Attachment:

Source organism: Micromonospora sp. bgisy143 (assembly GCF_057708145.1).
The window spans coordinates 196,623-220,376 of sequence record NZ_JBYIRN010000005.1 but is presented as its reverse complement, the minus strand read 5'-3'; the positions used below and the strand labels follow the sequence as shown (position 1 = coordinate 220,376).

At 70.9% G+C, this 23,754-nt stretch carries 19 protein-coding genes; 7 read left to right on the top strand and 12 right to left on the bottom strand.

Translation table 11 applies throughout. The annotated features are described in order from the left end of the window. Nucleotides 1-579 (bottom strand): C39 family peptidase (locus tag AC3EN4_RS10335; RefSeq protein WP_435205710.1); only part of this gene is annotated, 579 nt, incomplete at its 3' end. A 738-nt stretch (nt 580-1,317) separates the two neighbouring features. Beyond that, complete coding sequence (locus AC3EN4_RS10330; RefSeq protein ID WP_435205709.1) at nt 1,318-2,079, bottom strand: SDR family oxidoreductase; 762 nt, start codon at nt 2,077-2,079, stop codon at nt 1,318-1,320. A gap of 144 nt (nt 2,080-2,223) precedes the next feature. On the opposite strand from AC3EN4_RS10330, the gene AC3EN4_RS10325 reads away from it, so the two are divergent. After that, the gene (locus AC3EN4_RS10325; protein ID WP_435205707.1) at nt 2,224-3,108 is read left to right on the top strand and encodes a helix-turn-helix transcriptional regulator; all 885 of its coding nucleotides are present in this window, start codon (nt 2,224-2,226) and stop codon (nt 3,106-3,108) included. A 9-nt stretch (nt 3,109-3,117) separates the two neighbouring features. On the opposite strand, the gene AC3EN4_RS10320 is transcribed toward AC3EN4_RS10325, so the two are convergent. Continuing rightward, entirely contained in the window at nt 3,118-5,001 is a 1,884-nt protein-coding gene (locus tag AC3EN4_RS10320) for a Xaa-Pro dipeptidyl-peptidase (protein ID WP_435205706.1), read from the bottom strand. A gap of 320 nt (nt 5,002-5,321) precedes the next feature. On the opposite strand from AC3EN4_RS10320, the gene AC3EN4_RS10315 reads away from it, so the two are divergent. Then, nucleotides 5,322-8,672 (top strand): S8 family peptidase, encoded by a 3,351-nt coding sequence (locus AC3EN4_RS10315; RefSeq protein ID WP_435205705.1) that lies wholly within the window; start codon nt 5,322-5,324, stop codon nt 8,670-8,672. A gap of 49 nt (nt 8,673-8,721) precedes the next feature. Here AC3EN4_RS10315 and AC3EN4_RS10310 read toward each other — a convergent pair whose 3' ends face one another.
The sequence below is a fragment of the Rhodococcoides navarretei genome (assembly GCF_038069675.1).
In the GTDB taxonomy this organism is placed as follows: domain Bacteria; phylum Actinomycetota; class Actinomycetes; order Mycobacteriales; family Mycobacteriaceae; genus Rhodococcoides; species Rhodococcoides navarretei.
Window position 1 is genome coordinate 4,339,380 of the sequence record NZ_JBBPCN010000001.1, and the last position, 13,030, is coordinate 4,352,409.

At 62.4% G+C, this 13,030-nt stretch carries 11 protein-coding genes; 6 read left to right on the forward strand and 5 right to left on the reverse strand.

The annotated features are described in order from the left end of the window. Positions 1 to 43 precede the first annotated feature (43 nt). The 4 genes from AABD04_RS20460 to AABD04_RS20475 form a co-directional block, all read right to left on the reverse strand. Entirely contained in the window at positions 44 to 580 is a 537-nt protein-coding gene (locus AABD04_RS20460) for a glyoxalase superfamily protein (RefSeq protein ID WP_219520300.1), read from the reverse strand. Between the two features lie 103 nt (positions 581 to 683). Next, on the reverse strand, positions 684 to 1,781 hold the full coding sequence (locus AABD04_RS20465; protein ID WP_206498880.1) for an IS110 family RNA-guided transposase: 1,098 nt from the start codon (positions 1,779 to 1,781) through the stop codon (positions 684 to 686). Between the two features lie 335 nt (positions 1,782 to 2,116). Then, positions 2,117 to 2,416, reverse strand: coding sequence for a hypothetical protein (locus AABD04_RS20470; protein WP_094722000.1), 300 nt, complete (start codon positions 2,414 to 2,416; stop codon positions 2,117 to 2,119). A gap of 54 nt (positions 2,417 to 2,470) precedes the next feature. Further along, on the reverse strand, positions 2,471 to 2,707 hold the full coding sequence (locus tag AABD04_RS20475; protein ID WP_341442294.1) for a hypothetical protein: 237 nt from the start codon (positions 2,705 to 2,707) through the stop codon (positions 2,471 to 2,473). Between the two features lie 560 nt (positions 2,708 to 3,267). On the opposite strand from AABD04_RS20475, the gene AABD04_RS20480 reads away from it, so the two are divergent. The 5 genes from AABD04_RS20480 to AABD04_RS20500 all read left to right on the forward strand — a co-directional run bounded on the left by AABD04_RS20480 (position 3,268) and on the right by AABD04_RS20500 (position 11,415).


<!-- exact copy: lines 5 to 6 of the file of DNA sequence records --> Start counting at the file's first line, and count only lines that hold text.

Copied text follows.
The sequence below is a fragment of the Rhodococcoides navarretei genome (assembly GCF_038069675.1).
In the GTDB taxonomy this organism is placed as follows: domain Bacteria; phylum Actinomycetota; class Actinomycetes; order Mycobacteriales; family Mycobacteriaceae; genus Rhodococcoides; species Rhodococcoides navarretei.